On 18 June, the world’s biggest social media platform, Facebook, introduced its new cryptocurrency, Libra, set to launch in the first half of 2020. The coin that would have its own blockchain will be backed by several sovereign currencies, and these reserves would be managed by the Libra Association. The association will also be engaged in several other key activities, which would focus solely on the development of the Libra ecosystem.

Notably, the coin has brought together major players in both the financial and technology industry including, MasterCard, Paypal, and Coinbase. Despite such strong backing however, the concept of the coin was soon shot down by several influencers and government authorities.

The French Minister of Finance and Economy, Bruno Le Maire, released a statement asserting that Facebook’s digital currency becoming a sovereign currency was “out of question,” adding that “it can’t and must not happen.” Along with this statement, the Finance Minister also raised concerns about money laundering and terrorism funding and urged G-7 countries Central Bank Governors to draft a report on the new “global currency” for their meeting in July.

Further, Facebook’s cryptocurrency is also facing hurdles in its native country. Maxine Waters, Chair of the House Financial Services, has requested the social media giant to hit the pause button on the development of Libra, until Congress and regulatory authorities hold a discussion on the digital currency. This request was put forth mainly because of the firm’s “troubled past.”

In an interview with WhatBitcoinDid, Caitlin Long, Co-founder of the Wyoming Blockchain Coalition, stated that Libra had its pros and cons, adding that it was a “double-edged sword.” However, the blockchain evangelist continued to assert that this was going to benefit Bitcoin, stating that the social networking platform was “making cryptocurrency a mainstream word.” She added that Facebook would introduce the concept of digitally scarce money to people and that these people would look for the best cryptos that would retain the most value over time. That crypto was going to be Bitcoin, she said.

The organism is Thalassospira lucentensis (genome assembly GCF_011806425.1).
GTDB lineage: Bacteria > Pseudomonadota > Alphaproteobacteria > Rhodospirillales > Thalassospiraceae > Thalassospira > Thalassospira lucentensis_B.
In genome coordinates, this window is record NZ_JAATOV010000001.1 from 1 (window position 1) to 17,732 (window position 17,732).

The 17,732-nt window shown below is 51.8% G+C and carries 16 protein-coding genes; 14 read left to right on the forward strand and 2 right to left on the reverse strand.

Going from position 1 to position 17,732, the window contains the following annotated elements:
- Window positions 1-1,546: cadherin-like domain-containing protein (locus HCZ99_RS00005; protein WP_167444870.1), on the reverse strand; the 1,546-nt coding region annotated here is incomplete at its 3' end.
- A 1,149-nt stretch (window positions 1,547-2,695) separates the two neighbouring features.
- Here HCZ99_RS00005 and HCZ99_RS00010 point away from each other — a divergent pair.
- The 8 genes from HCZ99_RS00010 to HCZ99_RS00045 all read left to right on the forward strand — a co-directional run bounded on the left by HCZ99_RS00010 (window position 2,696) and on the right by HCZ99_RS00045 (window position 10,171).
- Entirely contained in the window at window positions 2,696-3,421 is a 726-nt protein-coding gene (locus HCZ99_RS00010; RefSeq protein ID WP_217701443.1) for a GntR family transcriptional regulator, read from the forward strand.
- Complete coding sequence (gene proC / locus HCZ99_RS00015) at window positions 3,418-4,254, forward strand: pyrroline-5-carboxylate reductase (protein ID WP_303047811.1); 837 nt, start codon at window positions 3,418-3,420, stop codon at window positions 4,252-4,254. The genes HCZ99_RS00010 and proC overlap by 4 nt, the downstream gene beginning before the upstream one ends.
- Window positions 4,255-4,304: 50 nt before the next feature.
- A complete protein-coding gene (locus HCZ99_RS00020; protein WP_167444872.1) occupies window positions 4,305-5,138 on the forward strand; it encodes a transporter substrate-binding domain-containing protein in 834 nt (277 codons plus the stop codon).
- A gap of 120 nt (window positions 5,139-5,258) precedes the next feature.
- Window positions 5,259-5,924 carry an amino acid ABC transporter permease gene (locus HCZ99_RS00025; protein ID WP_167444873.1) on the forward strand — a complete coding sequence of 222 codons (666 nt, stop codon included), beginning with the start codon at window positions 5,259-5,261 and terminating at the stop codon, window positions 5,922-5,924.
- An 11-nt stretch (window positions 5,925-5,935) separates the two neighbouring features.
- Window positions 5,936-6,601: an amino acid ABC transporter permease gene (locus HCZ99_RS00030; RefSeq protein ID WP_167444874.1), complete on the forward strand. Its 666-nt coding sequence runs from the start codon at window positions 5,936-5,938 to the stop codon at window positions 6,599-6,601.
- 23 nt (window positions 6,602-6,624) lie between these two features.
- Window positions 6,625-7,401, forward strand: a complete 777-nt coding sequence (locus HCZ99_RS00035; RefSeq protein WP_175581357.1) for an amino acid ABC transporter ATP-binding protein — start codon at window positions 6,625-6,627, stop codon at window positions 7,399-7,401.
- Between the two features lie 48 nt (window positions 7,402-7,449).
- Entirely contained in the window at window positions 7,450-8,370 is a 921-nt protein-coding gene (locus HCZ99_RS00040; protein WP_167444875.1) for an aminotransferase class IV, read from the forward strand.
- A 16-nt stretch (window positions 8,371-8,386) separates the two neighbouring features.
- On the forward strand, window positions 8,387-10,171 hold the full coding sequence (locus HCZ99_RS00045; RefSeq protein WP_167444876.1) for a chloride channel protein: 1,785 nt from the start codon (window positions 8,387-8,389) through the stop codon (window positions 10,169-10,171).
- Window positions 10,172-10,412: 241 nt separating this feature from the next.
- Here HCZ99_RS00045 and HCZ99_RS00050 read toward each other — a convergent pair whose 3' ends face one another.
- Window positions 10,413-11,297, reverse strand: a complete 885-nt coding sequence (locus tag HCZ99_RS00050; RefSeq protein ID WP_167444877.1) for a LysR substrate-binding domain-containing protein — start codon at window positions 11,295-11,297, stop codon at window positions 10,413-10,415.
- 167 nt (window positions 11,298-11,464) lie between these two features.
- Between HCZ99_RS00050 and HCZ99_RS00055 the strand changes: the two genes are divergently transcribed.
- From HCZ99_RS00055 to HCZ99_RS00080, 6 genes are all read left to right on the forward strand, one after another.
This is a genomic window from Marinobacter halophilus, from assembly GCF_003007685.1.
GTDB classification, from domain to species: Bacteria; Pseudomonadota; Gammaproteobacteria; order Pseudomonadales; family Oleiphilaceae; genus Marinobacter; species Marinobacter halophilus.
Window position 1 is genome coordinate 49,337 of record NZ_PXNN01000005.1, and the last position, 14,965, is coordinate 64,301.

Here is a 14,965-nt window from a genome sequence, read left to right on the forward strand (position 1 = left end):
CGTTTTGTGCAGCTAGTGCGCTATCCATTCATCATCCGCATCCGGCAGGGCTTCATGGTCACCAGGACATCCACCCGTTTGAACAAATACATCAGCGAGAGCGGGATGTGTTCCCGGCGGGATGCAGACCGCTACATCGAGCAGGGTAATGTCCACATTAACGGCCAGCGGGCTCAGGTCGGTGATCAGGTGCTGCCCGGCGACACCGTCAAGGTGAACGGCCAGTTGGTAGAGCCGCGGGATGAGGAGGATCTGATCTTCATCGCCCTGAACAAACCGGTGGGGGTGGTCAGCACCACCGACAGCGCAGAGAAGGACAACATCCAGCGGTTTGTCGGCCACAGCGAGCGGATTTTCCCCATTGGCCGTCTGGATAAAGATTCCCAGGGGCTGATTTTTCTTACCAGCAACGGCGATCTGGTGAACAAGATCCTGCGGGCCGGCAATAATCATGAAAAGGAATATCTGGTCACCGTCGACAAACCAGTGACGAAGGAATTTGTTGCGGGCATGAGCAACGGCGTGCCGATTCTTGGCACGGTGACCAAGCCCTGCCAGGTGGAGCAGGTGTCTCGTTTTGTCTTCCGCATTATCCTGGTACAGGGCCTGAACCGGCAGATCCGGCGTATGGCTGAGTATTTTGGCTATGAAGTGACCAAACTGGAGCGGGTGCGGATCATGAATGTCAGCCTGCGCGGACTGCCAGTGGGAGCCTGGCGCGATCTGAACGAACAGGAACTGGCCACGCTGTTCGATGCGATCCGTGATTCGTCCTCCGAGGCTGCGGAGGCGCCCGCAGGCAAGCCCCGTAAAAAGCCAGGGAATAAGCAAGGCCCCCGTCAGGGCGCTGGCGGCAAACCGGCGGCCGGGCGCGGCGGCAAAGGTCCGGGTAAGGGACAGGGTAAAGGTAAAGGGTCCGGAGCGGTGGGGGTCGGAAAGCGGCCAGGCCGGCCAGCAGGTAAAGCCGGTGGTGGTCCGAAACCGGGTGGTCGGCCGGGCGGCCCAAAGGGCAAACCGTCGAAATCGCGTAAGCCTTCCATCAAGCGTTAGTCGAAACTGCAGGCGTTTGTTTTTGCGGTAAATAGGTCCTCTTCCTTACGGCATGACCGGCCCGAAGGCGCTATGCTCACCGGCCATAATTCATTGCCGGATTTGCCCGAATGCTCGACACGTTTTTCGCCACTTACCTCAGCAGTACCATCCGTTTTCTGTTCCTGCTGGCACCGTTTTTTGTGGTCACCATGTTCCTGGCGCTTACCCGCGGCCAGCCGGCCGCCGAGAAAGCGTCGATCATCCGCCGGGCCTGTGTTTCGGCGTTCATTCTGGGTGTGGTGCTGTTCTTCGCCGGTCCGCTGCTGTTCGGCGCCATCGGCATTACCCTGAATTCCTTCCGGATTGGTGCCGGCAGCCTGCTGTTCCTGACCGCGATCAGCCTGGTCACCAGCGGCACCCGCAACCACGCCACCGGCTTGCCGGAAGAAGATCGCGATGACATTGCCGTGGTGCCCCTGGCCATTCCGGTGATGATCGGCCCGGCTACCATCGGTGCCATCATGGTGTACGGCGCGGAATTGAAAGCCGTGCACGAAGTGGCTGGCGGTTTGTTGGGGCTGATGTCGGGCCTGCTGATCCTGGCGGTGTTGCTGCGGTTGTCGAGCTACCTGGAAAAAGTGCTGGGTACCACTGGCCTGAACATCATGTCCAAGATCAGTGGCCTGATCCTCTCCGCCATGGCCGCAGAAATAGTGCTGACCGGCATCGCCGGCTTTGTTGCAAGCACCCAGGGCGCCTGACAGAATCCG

Long stated,

“This is a detour kind of like Andreas analogy, it’s the intranet before internet. We’ve even seen it in this industry, it’s blockchain not Bitcoin but people are coming full circle back around to Bitcoin. These are detours that are ultimately helpful to gaining adoption and wider support, but they’re not where we end up and I think we will end up in Bitcoin.”

Further, Long was asked whether Libra was going to be its own currency, considering it will not be pegged to a specific currency, but several fiat currencies. To this, she stated that Libra was indeed going to be a currency of its own, similar to Bitcoin. She stated that it was going to function like a “central bank,” remarking that it would be a “private version of a central bank.” Long went on to add,

“They’re going to be managing reserves against the liability. For them it will be the people who own the coins and they will be managing the reserves against that […] they are going to be marketing this in the developing world, this is going to be a developing world concept probably more than a developed world concepts […] so my guess is this is mostly an emerging market phenomenon secondarily a European phenomenon and lastly a U.S. phenomenon.”